Updated: Mar 25, 2022
As was stated in part one, the primary inputs for a partially self-sustaining planted tank are light, nutrients, and water. Below, I'll examine each input and their components as they pertain to a planted freshwater aquarium.
The initial source of energy for nearly all ecosystems is light. Your planted tank is no exception. As light enters the tank, it “feeds” the autotrophic plants and algae, which build up additional compounds. These are distributed throughout the ecosystem by consumption, secretion, and decay.
Photosynthesis occurs within the visible light spectrum. Plants will absorb light from 400nm to 700nm and use the energy to grow vegetative material, flowers, or to germinate seeds. The ideal aquarium lighting for planted tanks will emit light along the full visible spectrum. Especially effective lights will include extra diodes in the 550 to 700 nm range, as this part of the visible spectrum is associated with optimum chlorophyll absorption. The more light chlorophyll absorbs, the more energy your plants have available for growth and flowering.
Photosynthetically Active Radiation
PAR, or photosynthetically active radiation, is the amount of light, regardless of wavelength, your plants are absorbing; think quantity, not quality.
Sometimes light intensity is measured in watts per gallon or lumens. These measurements are inaccurate for determining light intensity as it affects your plants. Watts per gallon is outdated, as it measures the electrical output of the fixture, not the light being emitted. Lumens is a biased measurement because it only accounts for the sensitivity of the human eye.
Therefore, Photosynthetically Active Radiation (PAR), measured as Photosynthetic Photon Flux (PPF, or micromoles) is the most accurate measurement of light intensity for the planted aquarium.
Ideal PAR levels are 75 - 100 PPF for low light plants, 100 - 200 PPF for medium light, and 200 PPF and above for high light plants. You can adjust the output of your light with a dimmer, or by adjusting the distance of the fixture from your tank to change the PAR rating within your tank. All planted aquarium LED fixture manufacturers will publish their lights’ PAR ratings. Don’t forget to convert from the labeled unit of measurement to PPF if necessary. Or convert the PPF numbers above to the labeled unit of measurement on your fixture.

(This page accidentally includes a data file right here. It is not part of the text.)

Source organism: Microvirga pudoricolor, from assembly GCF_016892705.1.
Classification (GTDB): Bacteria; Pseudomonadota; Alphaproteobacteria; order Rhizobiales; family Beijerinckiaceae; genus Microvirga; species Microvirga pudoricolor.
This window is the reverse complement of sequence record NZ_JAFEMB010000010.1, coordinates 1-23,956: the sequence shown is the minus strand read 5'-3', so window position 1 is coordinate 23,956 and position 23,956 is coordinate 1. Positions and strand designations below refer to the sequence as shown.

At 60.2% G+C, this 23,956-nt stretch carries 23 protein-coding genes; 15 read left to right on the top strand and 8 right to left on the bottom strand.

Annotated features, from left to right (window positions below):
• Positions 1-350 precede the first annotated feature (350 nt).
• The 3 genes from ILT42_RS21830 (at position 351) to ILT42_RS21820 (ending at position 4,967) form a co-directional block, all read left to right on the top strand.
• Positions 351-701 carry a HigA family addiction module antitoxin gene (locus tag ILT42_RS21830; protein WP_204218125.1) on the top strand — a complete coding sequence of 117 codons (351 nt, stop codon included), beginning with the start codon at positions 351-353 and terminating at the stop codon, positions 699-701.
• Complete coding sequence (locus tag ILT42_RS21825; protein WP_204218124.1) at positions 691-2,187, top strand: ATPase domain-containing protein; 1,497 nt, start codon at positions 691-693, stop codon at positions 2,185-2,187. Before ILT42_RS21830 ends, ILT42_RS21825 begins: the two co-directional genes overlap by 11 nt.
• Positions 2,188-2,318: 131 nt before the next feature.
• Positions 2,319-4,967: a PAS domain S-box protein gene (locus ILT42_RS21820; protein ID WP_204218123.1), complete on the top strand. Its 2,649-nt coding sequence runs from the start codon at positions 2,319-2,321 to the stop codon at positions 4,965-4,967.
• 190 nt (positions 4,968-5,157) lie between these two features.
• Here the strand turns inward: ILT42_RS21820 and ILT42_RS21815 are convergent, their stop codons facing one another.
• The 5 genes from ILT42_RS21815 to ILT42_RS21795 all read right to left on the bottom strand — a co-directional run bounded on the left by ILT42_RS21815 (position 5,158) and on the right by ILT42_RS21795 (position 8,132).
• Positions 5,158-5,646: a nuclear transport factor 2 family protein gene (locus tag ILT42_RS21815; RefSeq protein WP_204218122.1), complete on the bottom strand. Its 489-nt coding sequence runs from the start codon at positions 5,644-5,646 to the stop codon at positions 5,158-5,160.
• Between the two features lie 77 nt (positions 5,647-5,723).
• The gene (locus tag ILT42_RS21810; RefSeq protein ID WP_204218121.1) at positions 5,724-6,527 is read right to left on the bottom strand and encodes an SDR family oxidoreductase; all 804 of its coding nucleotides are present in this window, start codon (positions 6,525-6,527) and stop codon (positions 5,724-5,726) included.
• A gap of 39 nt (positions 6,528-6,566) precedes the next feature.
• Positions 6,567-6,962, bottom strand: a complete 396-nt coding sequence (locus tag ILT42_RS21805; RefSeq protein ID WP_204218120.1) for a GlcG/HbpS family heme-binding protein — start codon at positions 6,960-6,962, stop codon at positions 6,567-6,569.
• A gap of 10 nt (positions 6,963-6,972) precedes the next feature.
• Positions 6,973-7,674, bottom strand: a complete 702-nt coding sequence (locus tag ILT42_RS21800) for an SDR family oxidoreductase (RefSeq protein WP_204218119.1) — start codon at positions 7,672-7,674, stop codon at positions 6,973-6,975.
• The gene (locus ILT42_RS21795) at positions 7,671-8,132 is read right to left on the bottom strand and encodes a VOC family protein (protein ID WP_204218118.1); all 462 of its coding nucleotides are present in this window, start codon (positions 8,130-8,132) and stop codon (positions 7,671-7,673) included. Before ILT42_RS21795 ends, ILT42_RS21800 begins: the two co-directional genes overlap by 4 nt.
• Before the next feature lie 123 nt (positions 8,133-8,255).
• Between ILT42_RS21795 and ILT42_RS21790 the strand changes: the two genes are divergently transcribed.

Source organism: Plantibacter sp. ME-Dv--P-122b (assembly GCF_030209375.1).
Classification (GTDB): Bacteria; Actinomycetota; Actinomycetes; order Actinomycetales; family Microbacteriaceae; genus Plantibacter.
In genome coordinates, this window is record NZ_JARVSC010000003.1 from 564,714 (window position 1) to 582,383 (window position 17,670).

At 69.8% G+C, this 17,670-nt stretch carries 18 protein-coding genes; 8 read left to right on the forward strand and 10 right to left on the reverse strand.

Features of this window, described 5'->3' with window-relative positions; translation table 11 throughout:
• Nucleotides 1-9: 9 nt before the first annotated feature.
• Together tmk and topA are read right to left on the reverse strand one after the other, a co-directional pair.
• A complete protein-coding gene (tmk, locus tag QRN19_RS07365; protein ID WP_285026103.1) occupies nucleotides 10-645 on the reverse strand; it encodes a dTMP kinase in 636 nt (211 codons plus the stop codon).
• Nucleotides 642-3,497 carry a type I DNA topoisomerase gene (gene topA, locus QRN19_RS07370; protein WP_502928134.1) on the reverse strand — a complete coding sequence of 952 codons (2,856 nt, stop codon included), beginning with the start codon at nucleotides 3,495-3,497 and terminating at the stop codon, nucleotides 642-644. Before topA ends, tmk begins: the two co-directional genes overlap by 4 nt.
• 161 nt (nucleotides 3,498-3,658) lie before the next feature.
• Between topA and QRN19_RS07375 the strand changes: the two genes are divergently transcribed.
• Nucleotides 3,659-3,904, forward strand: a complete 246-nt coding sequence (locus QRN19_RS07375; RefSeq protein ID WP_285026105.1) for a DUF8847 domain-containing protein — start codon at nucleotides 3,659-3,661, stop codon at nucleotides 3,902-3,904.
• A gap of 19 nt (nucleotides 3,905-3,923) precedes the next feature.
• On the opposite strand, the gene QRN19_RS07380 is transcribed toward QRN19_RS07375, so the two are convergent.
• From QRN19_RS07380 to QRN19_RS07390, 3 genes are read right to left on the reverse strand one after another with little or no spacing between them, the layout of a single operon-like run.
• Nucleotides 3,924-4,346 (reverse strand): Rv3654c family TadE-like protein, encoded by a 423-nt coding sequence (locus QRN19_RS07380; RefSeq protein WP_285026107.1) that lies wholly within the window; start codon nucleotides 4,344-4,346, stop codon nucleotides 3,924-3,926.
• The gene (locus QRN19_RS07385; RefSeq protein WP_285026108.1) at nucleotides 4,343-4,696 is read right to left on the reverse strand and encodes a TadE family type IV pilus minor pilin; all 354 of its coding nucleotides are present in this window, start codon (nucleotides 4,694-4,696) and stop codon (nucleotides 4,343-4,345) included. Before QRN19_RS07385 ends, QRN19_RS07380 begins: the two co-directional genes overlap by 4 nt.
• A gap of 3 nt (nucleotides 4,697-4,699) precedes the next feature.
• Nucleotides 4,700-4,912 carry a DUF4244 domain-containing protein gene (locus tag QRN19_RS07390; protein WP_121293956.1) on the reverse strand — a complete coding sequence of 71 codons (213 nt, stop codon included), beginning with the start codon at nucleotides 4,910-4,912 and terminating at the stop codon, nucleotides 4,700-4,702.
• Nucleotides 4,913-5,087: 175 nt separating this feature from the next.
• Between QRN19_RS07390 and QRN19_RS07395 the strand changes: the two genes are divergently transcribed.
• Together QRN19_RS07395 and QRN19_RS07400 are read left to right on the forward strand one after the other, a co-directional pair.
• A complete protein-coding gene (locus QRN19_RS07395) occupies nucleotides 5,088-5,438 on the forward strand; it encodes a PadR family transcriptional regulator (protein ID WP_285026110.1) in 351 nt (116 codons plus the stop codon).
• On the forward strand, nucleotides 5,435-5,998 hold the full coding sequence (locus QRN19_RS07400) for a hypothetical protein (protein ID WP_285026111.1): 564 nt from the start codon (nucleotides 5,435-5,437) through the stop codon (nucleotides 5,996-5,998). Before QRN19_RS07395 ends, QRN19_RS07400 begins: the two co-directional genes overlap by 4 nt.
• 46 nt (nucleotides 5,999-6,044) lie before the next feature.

As discussed in part one, nutrients are added to the partially self-sustaining planted tank via dry and wet fertilizers, fish and invertebrate food, and CO2. They are removed through plant trimmings, detritus removal, and occasional water changes.
Plant nutrients include, but are not limited to: carbon, nitrogen, phosphorus, potassium, iron, zinc, boron, copper, manganese, cobalt, molybdenum, vanadium, nickel, rubidium, and other trace elements.
Fish and invertebrate nutrients include, but are not limited to: proteins, fats, carbohydrates, calcium, phosphorus, iron, iodine, magnesium, sodium, chloride, potassium, sulfur, copper, zinc, and other minor minerals and trace elements.
During a water change or cleaning of the filter, excess nutrients in the form of nitrates and phosphates are removed. These excess nutrients are also removed in the form of plant tissues by trimming. However, we are also removing other useful nutrients which may not be overly abundant, and which may be crucial to plant growth, as well as fish and invertebrate health. Additionally, in a partially self-sustaining tank, a buildup of excess nitrates or phosphates shouldn't occur, as they are absorbed by plants. Consequently, nutrients in a partially self-sustaining planted aquarium leave the system mostly through plant trimmings and removal of filter detritus.
Plant trimming is necessary for beautification, and to prevent overgrowth. Overgrowth leads to lower levels of the aquarium becoming stagnant from impeded flow and lack of light. Low flow areas can build pockets of detritus, hydrogen sulfide gas, and cyanobacteria colonies.
Filter detritus should also be removed to prevent low flow. Clogged filter pads can prevent properly oxygenated water from reaching your biological filtration media.
Detritus in the substrate should be left alone, if you have the right type of substrate which won’t pack down and prevent oxygen from entering. (More on that in part three).
In addition to plant nutrients being removed from trimmings and filter cleaning, some are also simply used up and converted into other compounds. Carbon, for example, is added to the tank as CO2 gas, but is quickly converted to glucose, among other compounds. Carbon and other nutrients can be expended and need to be replenished long before they are removed in plant trimmings.
To reiterate, plant nutrients are added to the aquarium in the form of dry and wet fertilizers, and CO2 gas.